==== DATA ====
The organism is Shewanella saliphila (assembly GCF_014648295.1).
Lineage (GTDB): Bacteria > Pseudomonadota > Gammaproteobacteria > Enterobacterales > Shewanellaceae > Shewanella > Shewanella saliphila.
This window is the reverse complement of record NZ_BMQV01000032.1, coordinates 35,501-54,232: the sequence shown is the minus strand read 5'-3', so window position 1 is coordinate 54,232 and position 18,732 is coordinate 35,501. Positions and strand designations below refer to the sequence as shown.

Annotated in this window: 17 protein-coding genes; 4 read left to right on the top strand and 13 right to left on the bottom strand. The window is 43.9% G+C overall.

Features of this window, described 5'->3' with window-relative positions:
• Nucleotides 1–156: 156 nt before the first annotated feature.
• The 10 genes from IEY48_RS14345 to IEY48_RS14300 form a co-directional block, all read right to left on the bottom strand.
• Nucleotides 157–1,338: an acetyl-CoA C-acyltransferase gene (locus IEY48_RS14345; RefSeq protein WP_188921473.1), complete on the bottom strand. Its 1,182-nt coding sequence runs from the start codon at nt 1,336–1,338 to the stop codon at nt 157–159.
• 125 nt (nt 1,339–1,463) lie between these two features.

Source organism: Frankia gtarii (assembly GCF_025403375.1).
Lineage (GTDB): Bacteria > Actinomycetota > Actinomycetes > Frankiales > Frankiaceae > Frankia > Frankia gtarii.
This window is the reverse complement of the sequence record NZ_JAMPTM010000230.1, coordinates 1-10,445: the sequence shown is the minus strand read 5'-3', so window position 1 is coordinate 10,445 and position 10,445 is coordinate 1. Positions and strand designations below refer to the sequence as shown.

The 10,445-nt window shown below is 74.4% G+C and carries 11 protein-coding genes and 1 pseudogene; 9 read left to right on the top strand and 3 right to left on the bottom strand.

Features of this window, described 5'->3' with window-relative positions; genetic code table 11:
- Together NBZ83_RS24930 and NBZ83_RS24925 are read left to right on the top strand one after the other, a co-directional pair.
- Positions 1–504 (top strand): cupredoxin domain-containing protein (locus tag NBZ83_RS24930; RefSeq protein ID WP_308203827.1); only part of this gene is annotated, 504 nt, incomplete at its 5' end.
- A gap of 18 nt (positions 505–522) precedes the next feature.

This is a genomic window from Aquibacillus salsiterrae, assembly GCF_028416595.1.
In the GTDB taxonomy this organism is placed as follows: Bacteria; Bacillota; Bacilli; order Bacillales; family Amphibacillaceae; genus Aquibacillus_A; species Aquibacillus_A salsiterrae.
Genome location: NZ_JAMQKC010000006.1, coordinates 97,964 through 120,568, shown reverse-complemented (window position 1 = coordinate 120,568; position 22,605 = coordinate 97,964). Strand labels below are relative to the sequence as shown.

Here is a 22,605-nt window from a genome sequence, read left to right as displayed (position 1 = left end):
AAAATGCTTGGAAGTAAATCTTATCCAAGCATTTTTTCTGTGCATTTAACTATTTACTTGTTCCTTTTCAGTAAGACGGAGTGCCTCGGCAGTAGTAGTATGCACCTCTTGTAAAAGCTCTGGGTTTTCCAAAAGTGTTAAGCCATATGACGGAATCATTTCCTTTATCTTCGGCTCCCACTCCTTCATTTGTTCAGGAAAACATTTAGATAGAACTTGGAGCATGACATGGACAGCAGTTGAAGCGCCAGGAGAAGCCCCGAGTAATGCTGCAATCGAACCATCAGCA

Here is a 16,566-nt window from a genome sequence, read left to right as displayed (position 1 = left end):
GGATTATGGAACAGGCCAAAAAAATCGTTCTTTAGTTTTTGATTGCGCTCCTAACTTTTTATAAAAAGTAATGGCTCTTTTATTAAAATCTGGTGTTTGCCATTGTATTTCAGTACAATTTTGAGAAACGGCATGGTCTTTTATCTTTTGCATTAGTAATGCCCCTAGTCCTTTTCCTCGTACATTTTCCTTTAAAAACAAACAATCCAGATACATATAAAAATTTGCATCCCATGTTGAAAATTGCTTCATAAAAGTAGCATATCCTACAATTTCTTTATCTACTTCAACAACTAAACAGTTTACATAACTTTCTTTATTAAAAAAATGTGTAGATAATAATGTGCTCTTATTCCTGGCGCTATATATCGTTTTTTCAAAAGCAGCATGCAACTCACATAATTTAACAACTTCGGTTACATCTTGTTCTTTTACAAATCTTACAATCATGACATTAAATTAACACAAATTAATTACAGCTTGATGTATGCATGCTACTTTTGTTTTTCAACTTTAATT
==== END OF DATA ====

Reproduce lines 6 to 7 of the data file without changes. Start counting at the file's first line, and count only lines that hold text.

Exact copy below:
• Nucleotides 1–156: 156 nt before the first annotated feature.
• The 10 genes from IEY48_RS14345 to IEY48_RS14300 form a co-directional block, all read right to left on the bottom strand.